A mental health model of incarceration

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When mentally ill people are placed in the Cook County Jail, the sheriff says, "We hold their hands."

Thomas J. Dart, sheriff of Cook County, Ill.—and overseer of what he says is the  nation’s largest jail—believes that posterity will gaze back 100 years from now and know that we were “horrible people.”

This is because our country incarcerates mentally ill individuals in overwhelming numbers for minor violations instead of steering them into appropriate treatment, Dart said via teleconference to a group of health care providers, bioethicists, sociologists and advocates recently gathered at the University of Pennsylvania.

“I can’t think of anything that is more morally reprehensible than what we do to this population,” Dart told the ethics in correctional psychiatry group. 

Funded by the Leonard Davis Institute of Health Economics and part of the Scattergood Ethics Program for Applied Ethics in Behavioral Health Care at Penn’s Perelman School of Medicine, the team launched a pilot project six months ago to research the shadow health care system that exists behind bars. As I wrote in a post three months ago, the group aims to draft policy proposals about how to improve correctional mental health care and will publish scholarly research on its findings. 

“The field of bioethics has been negligent in addressing these issues,” said Penn bioethicist Dominic Sisti, the director of the Scattergood Program, who is also spearheading the prison ethics group. “I want to encourage the field to be looking at these issues in a very systematic way,” Sisti said. 

“There’s no one in this system who feels that we’re doing this well,” said Cyndi Rickards, assistant professor of criminology and justice studies at Drexel and one of the organizers of the prison ethics group, referring to maltreatment experienced by those with mental illness who cycle in and out of jail and prison.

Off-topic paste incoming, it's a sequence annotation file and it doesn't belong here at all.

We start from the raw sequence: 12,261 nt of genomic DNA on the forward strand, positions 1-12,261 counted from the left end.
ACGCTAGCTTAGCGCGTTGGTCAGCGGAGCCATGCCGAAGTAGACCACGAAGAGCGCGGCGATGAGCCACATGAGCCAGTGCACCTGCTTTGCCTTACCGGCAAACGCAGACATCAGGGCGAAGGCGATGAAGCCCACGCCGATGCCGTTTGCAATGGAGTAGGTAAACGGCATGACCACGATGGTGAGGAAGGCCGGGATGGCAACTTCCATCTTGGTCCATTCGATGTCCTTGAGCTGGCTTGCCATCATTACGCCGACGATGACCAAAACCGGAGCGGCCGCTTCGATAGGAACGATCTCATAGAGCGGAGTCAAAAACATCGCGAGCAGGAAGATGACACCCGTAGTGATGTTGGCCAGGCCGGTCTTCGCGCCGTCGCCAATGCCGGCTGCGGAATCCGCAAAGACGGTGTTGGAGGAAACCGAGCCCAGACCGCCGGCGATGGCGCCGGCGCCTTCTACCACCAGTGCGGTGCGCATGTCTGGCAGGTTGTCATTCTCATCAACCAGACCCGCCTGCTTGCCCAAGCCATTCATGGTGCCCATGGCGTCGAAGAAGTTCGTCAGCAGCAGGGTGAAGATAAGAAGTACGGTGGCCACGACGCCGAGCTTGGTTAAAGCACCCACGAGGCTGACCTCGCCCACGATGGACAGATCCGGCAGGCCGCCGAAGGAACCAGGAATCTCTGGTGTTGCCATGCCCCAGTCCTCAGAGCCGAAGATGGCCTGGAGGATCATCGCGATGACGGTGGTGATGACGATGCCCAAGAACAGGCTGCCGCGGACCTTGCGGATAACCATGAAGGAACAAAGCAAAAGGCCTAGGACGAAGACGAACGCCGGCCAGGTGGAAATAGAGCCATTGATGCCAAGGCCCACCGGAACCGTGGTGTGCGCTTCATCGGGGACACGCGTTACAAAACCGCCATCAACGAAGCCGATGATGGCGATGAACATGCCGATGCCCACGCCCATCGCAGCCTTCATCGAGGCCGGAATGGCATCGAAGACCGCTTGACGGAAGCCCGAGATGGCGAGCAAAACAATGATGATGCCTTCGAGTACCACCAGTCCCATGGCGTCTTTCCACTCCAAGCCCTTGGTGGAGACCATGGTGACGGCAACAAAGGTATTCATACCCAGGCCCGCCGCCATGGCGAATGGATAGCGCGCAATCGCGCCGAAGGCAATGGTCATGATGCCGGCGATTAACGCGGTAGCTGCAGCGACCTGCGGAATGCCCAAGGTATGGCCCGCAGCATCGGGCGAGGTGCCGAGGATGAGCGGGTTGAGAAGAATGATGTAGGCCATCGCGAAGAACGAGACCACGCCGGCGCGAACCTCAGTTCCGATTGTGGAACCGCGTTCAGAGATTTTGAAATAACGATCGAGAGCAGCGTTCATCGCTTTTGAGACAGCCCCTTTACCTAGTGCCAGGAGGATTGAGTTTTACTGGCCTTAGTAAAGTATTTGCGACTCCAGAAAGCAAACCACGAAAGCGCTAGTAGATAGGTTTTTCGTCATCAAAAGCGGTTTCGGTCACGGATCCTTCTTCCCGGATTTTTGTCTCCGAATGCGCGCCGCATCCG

“These issues are fixable if you have folks who are focused on them and understand the moral issues involved,” Dart said, adding that they “sort of blew up the whole model” of incarceration at Cook County. 

Of the 730,000 individuals sitting in the nation’s jails each day, roughly 9,000 – most of them awaiting trial—are under Dart’s supervision. He says he has turned the Cook County Jail into a “health care model,” which Sisti’s group thinks might become a template for others  around the country. 

“We hold their hands,” Dart said about those suffering from mental illness in his jail. “We case manage them out the door. Once they leave me, I stay in contact with them. We connect with all these people so they now call us when they need rides to their doctors’ appointments.” 

But Dart, a former prosecutor and Illinois state senator, is the first to say that he is not a clinician. 

“I shouldn’t be running the largest mental health hospital in the state of Illinois. But I am.” 

And because so many people suffering from mental illness on the inside are under his care, Dart said he feels a sense of “urgency.” He has diverted funds from other, less important areas—such as graffiti control—toward hiring mental health providers who evaluate every inmate when he or she enters the Cook County Jail. 

During their time behind bars, those struggling with mental illness receive services, such as therapy and career advice, as well as follow-up attention after release. 

“I just kept asking myself how I would want to be treated if this was me,” Dart said. 

This summer, the prison ethics group is conducting focus groups with administrators, clinicians and correctional officers at the George W. Hill Correctional Facility, the privately managed Delaware County jail in Thornton, Pa. 

The team is still awaiting approval to include inmates in focus groups to find out more about their experience with mental health care inside. 

Sisti’s group plans to hold a daylong conference in October—co-sponsored by Penn’s Perelman School of Medicine and Drexel’s Lindy Institute for Urban Innovation—at the National Constitution Center, with interdisciplinary panels of clinicians, ethicists, criminologists, correctional staff and returning citizens. 

Courtenay Harris Bond is a freelance writer and journalist in residence at the Scattergood Ethics Program. Contact her via email or Twitter @CHarrisBond


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